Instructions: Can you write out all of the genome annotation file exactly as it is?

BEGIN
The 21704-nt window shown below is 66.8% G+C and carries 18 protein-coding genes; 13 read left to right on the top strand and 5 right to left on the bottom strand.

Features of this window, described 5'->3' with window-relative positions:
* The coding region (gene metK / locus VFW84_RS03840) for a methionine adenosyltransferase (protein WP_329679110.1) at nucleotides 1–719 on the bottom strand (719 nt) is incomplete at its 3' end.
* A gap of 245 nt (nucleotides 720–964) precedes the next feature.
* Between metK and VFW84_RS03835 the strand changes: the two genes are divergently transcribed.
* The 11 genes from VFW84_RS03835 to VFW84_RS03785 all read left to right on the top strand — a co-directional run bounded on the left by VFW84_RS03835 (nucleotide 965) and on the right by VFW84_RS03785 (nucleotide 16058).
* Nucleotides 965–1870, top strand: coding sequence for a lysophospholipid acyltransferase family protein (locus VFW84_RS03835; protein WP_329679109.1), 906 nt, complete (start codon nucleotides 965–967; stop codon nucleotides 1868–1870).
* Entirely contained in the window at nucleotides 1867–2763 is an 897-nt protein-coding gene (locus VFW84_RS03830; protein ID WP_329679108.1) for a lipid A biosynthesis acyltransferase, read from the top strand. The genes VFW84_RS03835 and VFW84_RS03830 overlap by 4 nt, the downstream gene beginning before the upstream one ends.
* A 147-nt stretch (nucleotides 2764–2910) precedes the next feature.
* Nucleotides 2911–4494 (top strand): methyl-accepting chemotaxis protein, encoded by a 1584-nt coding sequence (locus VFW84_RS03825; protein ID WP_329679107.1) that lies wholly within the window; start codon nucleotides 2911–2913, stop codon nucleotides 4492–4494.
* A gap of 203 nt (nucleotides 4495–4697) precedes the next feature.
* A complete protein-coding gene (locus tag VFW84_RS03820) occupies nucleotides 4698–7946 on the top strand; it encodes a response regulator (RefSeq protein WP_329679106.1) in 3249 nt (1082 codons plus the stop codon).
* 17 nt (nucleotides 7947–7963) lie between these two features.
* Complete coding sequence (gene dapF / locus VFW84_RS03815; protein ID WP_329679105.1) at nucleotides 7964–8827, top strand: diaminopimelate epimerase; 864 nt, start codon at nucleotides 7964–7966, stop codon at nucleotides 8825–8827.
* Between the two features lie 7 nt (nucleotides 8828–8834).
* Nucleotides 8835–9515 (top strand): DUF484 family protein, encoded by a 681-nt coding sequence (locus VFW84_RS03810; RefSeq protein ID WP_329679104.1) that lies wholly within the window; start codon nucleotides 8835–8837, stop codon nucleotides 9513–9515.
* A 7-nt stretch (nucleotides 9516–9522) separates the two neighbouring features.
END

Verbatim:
The 21704-nt window shown below is 66.8% G+C and carries 18 protein-coding genes; 13 read left to right on the top strand and 5 right to left on the bottom strand.

Features of this window, described 5'->3' with window-relative positions:
* The coding region (gene metK / locus VFW84_RS03840) for a methionine adenosyltransferase (protein WP_329679110.1) at nucleotides 1–719 on the bottom strand (719 nt) is incomplete at its 3' end.
* A gap of 245 nt (nucleotides 720–964) precedes the next feature.
* Between metK and VFW84_RS03835 the strand changes: the two genes are divergently transcribed.
* The 11 genes from VFW84_RS03835 to VFW84_RS03785 all read left to right on the top strand — a co-directional run bounded on the left by VFW84_RS03835 (nucleotide 965) and on the right by VFW84_RS03785 (nucleotide 16058).
* Nucleotides 965–1870, top strand: coding sequence for a lysophospholipid acyltransferase family protein (locus VFW84_RS03835; protein WP_329679109.1), 906 nt, complete (start codon nucleotides 965–967; stop codon nucleotides 1868–1870).
* Entirely contained in the window at nucleotides 1867–2763 is an 897-nt protein-coding gene (locus VFW84_RS03830; protein ID WP_329679108.1) for a lipid A biosynthesis acyltransferase, read from the top strand. The genes VFW84_RS03835 and VFW84_RS03830 overlap by 4 nt, the downstream gene beginning before the upstream one ends.
* A 147-nt stretch (nucleotides 2764–2910) precedes the next feature.
* Nucleotides 2911–4494 (top strand): methyl-accepting chemotaxis protein, encoded by a 1584-nt coding sequence (locus VFW84_RS03825; protein ID WP_329679107.1) that lies wholly within the window; start codon nucleotides 2911–2913, stop codon nucleotides 4492–4494.
* A gap of 203 nt (nucleotides 4495–4697) precedes the next feature.
* A complete protein-coding gene (locus tag VFW84_RS03820) occupies nucleotides 4698–7946 on the top strand; it encodes a response regulator (RefSeq protein WP_329679106.1) in 3249 nt (1082 codons plus the stop codon).
* 17 nt (nucleotides 7947–7963) lie between these two features.
* Complete coding sequence (gene dapF / locus VFW84_RS03815; protein ID WP_329679105.1) at nucleotides 7964–8827, top strand: diaminopimelate epimerase; 864 nt, start codon at nucleotides 7964–7966, stop codon at nucleotides 8825–8827.
* Between the two features lie 7 nt (nucleotides 8828–8834).
* Nucleotides 8835–9515 (top strand): DUF484 family protein, encoded by a 681-nt coding sequence (locus VFW84_RS03810; RefSeq protein ID WP_329679104.1) that lies wholly within the window; start codon nucleotides 8835–8837, stop codon nucleotides 9513–9515.
* A 7-nt stretch (nucleotides 9516–9522) separates the two neighbouring features.